The reason why people are sad and disappointed, angry and gave up is because people often have unrealistic expectations. While these are ideal, they are not realistic. The imbalance of contribution by the staff and the actual reward / treatment received does not tally with the expectations, causing much distress and unhappiness everywhere. Should one place himself in the right mentality, then one will be able to act accordingly in the right frame of mind and in the correct emotional state. Note that I am not saying to slack off and not do any work, but to do what you are supposed to do, get what you are entitled to get (eg annual leave) and that will be the end of it.
If we in charge of an organisation, we need to know just because everyone is doing it, does not mean it should be the way. On top of doing the right thing, there are practical implications as well. In any company, there are some good staff, the average majority and a few incompetent parasites. If we allow the managers to treat the staff unfairly, such as loading the work of incompetent staff onto the competent ones, then we are only encouraging incompetent staff to remain incompetent. The competent staff will either be burnt out from the overwhelming workload and quit, or lose motivation and become a mediocre staff. I have seen it happening, and it is happening all around the workforce everywhere. When that happens, your organisation will be unable to retain good staff. Slowly but surely your workplace will be filled with toxic members who are a burden on your company – leeching away free salary while getting nothing done. In certain companies, they offset this by hiring foreigners, squeezing them dry and letting them do all the work while the locals sit and slack off their day. Foreigners go to another country in search of a better life, and often times they are bounded by the work permit issue. That is they do not have the freedom to change jobs as and when they like, because every job they go to, the companies need to apply for a work permit for them. Not many companies are willing to do it, and those that do, often make full use of this.
Of course, once the foreigner achieves his or her permanent residence (PR), or manage to find another company to take him or her, the company will lose yet another worker. While the company can simply hire another foreigner and restart the cycle all over again, it does not change the fact that the company is still having leeches in the company, jamming the progress forward and wasting company resources. Resources which if used wisely, could have brought the company up another level. Additionally, the cost of training a new worker and getting him or her up to speed and to do things effectively and efficiently is not low. Then again, it also comes back to the boss of the organisation. Would you rather have a team of capable people who may be more difficult to handle, or would you rather have a team of puppets who only know how to say: ‘Yes sir’?
Not every organisation is in the form of a company. From private profit-driven companies to government agencies, from charity organisations to even religious institutions, the same problem will be present. Should an organisation not care about its people, then sooner or later all the good workers will be gone, potentially causing a collapse of the organisation.
Many times we do not know where we stand. For those of us who are more capable, it is common for us to be loaded up with responsibilities of not only our useless peers, but perhaps of our bosses too. That often gives us the impression that the company cannot function without us and that we are important to the organisation. Yet when we review the treatment and welfare we receive, the amount of effort we put in and the reward we get does not match, creating a sense of dissatisfaction.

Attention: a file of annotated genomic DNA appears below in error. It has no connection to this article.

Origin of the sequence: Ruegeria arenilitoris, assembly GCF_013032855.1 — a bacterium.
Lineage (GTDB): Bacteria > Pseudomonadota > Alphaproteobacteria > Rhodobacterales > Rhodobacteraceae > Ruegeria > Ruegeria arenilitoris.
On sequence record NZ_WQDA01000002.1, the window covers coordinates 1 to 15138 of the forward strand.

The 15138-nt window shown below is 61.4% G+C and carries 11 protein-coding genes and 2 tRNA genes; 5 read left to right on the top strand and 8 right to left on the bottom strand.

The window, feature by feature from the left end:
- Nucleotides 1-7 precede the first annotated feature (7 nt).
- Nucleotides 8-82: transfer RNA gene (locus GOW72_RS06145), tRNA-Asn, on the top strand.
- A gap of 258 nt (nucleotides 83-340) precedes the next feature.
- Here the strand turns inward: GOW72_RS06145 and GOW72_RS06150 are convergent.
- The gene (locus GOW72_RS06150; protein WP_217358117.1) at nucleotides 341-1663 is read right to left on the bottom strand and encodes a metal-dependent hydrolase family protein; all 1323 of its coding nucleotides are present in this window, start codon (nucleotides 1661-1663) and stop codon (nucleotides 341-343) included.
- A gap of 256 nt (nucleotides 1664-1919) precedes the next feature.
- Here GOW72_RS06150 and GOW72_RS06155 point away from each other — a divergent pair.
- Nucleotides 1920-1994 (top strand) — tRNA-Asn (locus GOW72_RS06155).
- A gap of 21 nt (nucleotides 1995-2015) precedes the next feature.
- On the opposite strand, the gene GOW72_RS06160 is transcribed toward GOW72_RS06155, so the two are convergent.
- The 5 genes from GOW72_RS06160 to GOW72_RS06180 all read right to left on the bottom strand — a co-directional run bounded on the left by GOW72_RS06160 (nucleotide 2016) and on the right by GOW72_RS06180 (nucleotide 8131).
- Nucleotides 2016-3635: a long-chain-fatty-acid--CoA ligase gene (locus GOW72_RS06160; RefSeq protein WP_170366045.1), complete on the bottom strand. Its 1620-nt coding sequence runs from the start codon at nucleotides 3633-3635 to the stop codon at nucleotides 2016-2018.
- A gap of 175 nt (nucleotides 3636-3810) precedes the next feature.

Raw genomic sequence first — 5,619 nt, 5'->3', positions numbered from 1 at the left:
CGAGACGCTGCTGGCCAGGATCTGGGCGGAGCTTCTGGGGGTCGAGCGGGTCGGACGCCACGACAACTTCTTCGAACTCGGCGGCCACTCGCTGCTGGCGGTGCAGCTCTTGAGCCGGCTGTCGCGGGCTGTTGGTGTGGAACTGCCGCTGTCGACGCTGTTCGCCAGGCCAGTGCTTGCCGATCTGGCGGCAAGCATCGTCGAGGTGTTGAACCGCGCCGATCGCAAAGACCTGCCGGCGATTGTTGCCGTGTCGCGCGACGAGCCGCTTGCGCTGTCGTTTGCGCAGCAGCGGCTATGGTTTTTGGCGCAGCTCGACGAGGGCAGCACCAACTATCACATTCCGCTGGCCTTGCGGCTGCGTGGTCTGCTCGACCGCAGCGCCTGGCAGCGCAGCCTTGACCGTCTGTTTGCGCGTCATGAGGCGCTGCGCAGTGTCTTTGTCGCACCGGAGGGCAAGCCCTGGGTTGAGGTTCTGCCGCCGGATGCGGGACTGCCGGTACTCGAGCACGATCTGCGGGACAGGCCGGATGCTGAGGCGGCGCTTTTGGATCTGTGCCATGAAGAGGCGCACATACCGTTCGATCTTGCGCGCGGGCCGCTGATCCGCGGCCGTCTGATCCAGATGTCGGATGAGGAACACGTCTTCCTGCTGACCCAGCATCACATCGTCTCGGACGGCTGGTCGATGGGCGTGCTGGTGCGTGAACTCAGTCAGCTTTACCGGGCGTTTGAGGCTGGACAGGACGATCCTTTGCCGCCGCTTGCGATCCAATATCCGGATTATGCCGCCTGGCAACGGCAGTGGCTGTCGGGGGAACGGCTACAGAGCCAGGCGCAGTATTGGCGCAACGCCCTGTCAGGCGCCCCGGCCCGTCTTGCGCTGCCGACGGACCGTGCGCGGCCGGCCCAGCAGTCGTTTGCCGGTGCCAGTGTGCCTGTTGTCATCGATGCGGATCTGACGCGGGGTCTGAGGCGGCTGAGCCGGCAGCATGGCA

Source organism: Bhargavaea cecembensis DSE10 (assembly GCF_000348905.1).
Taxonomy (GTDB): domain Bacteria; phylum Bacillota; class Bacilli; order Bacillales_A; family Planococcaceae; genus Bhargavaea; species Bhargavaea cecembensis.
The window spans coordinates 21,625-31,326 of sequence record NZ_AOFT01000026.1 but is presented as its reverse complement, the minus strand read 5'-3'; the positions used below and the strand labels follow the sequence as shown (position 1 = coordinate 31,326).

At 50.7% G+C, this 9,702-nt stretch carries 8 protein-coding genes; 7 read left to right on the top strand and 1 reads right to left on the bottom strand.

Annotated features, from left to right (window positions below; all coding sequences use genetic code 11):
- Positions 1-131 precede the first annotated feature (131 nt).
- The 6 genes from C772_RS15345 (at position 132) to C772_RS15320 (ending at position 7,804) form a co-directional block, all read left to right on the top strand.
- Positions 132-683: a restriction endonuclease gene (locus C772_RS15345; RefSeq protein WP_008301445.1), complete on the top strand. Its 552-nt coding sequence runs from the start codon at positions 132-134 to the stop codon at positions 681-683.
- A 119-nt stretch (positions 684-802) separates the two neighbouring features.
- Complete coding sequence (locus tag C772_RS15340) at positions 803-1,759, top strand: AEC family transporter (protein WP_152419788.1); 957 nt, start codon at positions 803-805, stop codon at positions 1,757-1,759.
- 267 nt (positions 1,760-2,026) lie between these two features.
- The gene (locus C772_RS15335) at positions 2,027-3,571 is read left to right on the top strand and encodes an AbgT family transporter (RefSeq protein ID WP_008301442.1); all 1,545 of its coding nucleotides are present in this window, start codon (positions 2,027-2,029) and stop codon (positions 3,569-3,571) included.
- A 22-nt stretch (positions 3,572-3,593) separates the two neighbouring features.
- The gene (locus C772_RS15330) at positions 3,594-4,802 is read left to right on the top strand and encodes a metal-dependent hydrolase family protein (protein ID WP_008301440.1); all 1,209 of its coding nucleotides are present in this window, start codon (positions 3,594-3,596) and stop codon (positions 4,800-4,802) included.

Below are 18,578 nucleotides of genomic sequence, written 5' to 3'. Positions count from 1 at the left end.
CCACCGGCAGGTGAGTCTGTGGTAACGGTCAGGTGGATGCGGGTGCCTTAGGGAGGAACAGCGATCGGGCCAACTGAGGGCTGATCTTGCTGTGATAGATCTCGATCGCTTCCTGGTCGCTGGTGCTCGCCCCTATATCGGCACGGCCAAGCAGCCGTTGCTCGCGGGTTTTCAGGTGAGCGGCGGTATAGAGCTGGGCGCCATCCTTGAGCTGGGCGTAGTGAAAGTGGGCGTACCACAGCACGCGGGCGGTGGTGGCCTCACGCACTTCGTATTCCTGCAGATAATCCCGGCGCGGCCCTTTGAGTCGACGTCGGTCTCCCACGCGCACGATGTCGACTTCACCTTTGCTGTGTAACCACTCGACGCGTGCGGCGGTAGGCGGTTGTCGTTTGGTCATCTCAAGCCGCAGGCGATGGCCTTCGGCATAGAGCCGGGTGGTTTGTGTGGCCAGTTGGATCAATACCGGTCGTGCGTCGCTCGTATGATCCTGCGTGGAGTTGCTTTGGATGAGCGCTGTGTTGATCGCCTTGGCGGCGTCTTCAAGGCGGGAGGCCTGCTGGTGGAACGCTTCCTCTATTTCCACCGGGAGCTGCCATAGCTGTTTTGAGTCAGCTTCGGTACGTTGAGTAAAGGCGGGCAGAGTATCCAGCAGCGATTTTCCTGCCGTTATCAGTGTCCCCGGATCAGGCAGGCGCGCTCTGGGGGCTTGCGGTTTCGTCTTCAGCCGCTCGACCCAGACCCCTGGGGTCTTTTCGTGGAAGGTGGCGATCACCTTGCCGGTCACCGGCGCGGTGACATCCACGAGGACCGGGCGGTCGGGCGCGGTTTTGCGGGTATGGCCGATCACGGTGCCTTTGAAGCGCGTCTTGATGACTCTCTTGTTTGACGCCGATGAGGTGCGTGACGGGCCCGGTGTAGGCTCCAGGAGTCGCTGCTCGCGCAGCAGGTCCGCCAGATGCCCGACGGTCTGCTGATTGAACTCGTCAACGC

Know that while in the very short term, the lack of our presence may cause severe disruptions to one part of the operations or function of the company, but it is not as if without us the company would die. Nobody is indispensable. We can be sacked at any time, the CEOs of a company can be replaced easily and even the president of a country can be impeached. Each one of us is dispensable and even expendable. The moment we lived out our values is the day we can be prepared to be discarded.
Know exactly where you stand in the company and the weight of the position you hold. Most of us are not that important afterall.
What We Can Do
Knowing the reality of the relationship between us and our bosses as well as the company we work for is one step towards adjusting ourselves mentally and emotionally at work. Do note that I am not encouraging bad attitude at work. We should not slack off at work, but strive to work for our salary. If the company pays us $1, we will do that $1 for them. Work efficiently and effectively so that you complete your tasks on time, then get home and use your time to work for yourself. Only you will treat yourself well. Only you will not short-change yourself.
Next, be very clear your objective of going to work. You are going to work for the money. With the money you support your lifestyle and your family. With the money you are able to live without worry for food and housing. So first you have to ask yourself, despite the nonsense you face at work, is the money you are being paid decent enough for you to endure all that you face? If yes, then you should continue to report to work with a changed mindset. If not, keep searching for another job. Every workplace has its good and its bad. Look hard at your company and see what you can gain from the resources over there. Every company has its own resources for the staff, be it the tangible or non-tangible ones. From free meals to dental claims, from exposure in the industry to even being near to your house, every resource has a value. Make use of these resources in a legitimate, clear and aboveboard way and work out the value of every single resource to help you when deciding to stay or to jump ship.
See the reality for what it is. Take proactive steps to adjust yourself and get out of the situation if need be. Think of what you can do and what you can morally make use of in every situation.